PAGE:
Ale Monk

Friday, August 22, 2008

Some time ago, I traded some beers with ATK regular The Infamous Roger (who, by now, should be brewing his ass off at Bear Republic, if I'm not mistaken). Roger sent me a thorough selection of excellent california beers and per his request I sent him some Michigan- and Midwest-made IPAs. Turns out there's a regional differenec in IPA construction.

I digress.

Over the next few weeks, I will post my notes on the beers I got from The Infamous Roger. This week's beer happens to be one I have wanted to try for a long time now: North Coast Brewery's Brother Thelonius.

My unlce, a jazz aficionado, got his hands on some rarer-than-rare Thelonius Monk stuff, and I came to enjoy Thelonius more than I ever did before. One thing leads to another, I see North Coast has this beer, funny name, I like Thelonius Monk, I like Belgian Dubbels, I want this beer. And Roger delivered. But enough of the wind-up. Here's the pitch.

The Monk poured into the glass a rich Grand Piano mahogany, replete with a gorgeous haze that seems to refract light and a light effervescence that crawls heavenward giving thefeeling of a complex light show to accompany what will surely be sweet music. The pour yielded a dense one-finger head the color of cream and the consistency of meringue. As I quaffed the elixir, it left a signature "Belgian Lace" all the way down the glass. The stage was set, the band was ready.

My nose danced to the tune played out as nuts, raisins, plums, roses and cloves pciked up. Alcohol was present just enough to make the dance a little less self-conscious. Toasted malt joined in as well as just enough funk to make it interesting. Top it off with a hint of chocolate, I didn't know if I could keep up.

And then things got hot. The club was hopping. Dried cherries, raisins, and chocolate kicked this tune into high-gear. The alcohol burn was enough to lubricate my bravado just enough to not care where the dance took me. Caramel came in at just the right moment, and got balanced with the pepper-and-rose I remember from the start of the song. This tune balances towards the malted side, leaving the hops as more of an afterthought - maybe that hint of a minor note in the chord.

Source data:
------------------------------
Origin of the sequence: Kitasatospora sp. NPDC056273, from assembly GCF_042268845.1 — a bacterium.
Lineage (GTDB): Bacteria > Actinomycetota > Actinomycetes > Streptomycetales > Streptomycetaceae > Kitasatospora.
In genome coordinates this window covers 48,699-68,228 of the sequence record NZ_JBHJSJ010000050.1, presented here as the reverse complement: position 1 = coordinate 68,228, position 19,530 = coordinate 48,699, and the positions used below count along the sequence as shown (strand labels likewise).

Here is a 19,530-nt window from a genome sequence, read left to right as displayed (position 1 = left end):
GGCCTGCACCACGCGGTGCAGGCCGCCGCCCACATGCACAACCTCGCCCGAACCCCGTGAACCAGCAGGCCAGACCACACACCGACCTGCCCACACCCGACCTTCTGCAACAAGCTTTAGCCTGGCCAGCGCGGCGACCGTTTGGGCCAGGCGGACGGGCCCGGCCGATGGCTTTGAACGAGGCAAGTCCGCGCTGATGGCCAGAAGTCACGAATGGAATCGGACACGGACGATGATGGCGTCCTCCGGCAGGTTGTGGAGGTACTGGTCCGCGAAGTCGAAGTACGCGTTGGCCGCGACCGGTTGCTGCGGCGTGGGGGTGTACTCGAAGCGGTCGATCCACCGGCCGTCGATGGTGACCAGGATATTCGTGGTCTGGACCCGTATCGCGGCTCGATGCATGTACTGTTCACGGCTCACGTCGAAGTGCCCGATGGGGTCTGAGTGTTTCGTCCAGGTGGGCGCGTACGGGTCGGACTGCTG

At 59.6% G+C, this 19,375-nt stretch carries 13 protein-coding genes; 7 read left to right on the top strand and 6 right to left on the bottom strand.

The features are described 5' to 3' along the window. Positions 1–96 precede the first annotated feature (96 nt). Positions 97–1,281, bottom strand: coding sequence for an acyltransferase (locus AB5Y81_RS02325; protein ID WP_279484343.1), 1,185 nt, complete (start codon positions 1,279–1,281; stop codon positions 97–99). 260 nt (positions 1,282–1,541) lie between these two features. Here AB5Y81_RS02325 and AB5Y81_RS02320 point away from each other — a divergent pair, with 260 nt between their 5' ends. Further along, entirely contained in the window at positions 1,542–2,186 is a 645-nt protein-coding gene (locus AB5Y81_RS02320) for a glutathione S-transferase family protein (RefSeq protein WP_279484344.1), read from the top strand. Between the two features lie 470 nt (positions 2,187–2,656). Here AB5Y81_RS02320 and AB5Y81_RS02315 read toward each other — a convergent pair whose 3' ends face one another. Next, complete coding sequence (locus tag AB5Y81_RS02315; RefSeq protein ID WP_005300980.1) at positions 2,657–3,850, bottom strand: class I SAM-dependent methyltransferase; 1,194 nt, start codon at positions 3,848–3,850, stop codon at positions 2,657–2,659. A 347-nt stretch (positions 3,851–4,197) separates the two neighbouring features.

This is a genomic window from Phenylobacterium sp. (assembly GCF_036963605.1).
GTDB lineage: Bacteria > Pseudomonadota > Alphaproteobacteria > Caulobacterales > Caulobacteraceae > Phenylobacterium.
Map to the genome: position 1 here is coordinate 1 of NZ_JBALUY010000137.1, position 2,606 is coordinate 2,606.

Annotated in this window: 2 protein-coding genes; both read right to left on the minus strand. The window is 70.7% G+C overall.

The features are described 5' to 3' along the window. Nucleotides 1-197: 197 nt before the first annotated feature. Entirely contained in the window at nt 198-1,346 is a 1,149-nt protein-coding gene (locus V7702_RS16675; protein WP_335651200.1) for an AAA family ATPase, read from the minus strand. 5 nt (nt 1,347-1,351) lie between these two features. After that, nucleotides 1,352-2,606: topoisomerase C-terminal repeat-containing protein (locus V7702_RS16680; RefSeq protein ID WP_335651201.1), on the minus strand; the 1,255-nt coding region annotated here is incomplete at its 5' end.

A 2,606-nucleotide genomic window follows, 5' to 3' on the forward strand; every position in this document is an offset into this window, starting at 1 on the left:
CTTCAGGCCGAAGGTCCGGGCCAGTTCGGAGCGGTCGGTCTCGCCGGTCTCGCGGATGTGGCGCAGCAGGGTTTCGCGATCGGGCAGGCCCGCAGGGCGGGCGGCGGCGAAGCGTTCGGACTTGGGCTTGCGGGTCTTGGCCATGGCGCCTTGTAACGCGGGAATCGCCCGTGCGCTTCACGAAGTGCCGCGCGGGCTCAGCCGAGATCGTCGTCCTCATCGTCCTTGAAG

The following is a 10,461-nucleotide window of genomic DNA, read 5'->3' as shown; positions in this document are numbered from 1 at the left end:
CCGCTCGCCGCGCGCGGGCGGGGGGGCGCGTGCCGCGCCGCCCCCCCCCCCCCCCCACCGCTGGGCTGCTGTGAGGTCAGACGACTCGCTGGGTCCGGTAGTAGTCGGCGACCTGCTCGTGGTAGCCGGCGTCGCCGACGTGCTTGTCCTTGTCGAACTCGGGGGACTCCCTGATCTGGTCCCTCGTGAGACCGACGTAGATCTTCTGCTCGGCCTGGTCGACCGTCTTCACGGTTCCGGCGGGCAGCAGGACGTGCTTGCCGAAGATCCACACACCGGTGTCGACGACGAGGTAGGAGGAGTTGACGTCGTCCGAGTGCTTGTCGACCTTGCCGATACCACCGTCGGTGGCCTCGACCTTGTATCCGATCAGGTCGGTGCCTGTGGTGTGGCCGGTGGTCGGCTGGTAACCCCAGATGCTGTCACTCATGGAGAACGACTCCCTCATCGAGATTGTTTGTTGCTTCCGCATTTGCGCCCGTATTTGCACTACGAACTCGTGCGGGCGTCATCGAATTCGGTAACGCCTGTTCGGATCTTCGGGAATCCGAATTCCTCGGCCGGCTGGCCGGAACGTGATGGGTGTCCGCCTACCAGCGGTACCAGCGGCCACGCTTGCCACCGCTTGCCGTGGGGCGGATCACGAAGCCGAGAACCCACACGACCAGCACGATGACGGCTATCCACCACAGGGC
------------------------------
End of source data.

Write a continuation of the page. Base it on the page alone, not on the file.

This is as full-bodied as you get before you slip away from this jazz and get into some deep modern-era classical compositions. But for as much going on in here, it's smooth, not hot. Smooth and savvy.

This beer met all of my expectations as I sipped the very last drop and set down the glass. I was expended but felt satisfied, not tired or bored. Elated, not exhausted. Great music like this will do that to you.


Bob 9:01 AM  

Dang. Excellent review as always.

The beer may not be available in Michigan, but the review wants me to drop in some 'Monk when I get home.

George 2:05 PM  

I think I need a cigarette. And I don't smoke.

Christian 7:46 AM  

Just read a piece on Trappist ales. Interesting. Are they that much better than abbeys?

Smitty 10:17 PM  

Technically, a Trappist Ale is an Abbey Ale, at least as far as I understand the history. An Abbey Ale refers to beers brewed in Monasteries. A Trappist Ale is from one of the particular sects (the Trappist monks). So the "difference," as I understand it, is the difference between a Trappist abbey ale and any other abbey ale.

Smitty 10:20 PM  

The perceived "superiority" of Trappists over other abbey ales is more a question of popularity and superior marketing; in fact, many people consider one of the most popular Trappist Dubbels and Tripels, Westmalle, to be overrated.

For my own personal taste, I'll take Corsendonk Pater Abbey Brown Ale (a Dubbel) over Westmalle's dubbel any day.

Mike 6:41 PM  

I agree. "Trappist" means nothing more than the fact that Trappist monks (whatever the hell they are) brewed the ale. Other than Chimay, I haven't been blown away by the five or seven or whatever the number is "official" trappist ales.

Not only will I take non-trappist Belgians over Westmalle or Orval, but I'll take Ommegang over Chimay: just as good (though different) and significantly cheaper.

Christian 8:43 PM  

I haven't experienced any of the Abbey's yet. They tend to be heavier, more full beverages, right? Not bitter so much?

I'm picturing cream of wheat in a bottle. In a good way.

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